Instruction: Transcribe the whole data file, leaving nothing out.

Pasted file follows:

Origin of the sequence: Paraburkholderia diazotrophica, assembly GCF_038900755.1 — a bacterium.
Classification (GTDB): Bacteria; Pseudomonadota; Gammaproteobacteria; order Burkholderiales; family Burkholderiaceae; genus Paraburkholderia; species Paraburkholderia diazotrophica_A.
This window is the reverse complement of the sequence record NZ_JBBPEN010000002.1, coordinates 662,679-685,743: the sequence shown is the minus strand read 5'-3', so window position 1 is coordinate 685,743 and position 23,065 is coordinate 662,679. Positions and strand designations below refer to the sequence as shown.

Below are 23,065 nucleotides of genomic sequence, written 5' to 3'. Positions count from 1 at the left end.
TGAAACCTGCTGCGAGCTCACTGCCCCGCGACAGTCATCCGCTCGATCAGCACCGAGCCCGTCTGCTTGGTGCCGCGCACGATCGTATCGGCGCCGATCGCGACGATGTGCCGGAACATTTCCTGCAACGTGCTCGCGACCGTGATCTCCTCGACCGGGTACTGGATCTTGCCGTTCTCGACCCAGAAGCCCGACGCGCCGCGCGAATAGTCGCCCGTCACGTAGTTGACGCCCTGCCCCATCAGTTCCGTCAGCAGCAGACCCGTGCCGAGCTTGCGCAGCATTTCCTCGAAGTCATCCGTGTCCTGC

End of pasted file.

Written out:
Origin of the sequence: Paraburkholderia diazotrophica, assembly GCF_038900755.1 — a bacterium.
Classification (GTDB): Bacteria; Pseudomonadota; Gammaproteobacteria; order Burkholderiales; family Burkholderiaceae; genus Paraburkholderia; species Paraburkholderia diazotrophica_A.
This window is the reverse complement of the sequence record NZ_JBBPEN010000002.1, coordinates 662,679-685,743: the sequence shown is the minus strand read 5'-3', so window position 1 is coordinate 685,743 and position 23,065 is coordinate 662,679. Positions and strand designations below refer to the sequence as shown.

Below are 23,065 nucleotides of genomic sequence, written 5' to 3'. Positions count from 1 at the left end.
TGAAACCTGCTGCGAGCTCACTGCCCCGCGACAGTCATCCGCTCGATCAGCACCGAGCCCGTCTGCTTGGTGCCGCGCACGATCGTATCGGCGCCGATCGCGACGATGTGCCGGAACATTTCCTGCAACGTGCTCGCGACCGTGATCTCCTCGACCGGGTACTGGATCTTGCCGTTCTCGACCCAGAAGCCCGACGCGCCGCGCGAATAGTCGCCCGTCACGTAGTTGACGCCCTGCCCCATCAGTTCCGTCAGCAGCAGACCCGTGCCGAGCTTGCGCAGCATTTCCTCGAAGTCATCCGTGTCCTGC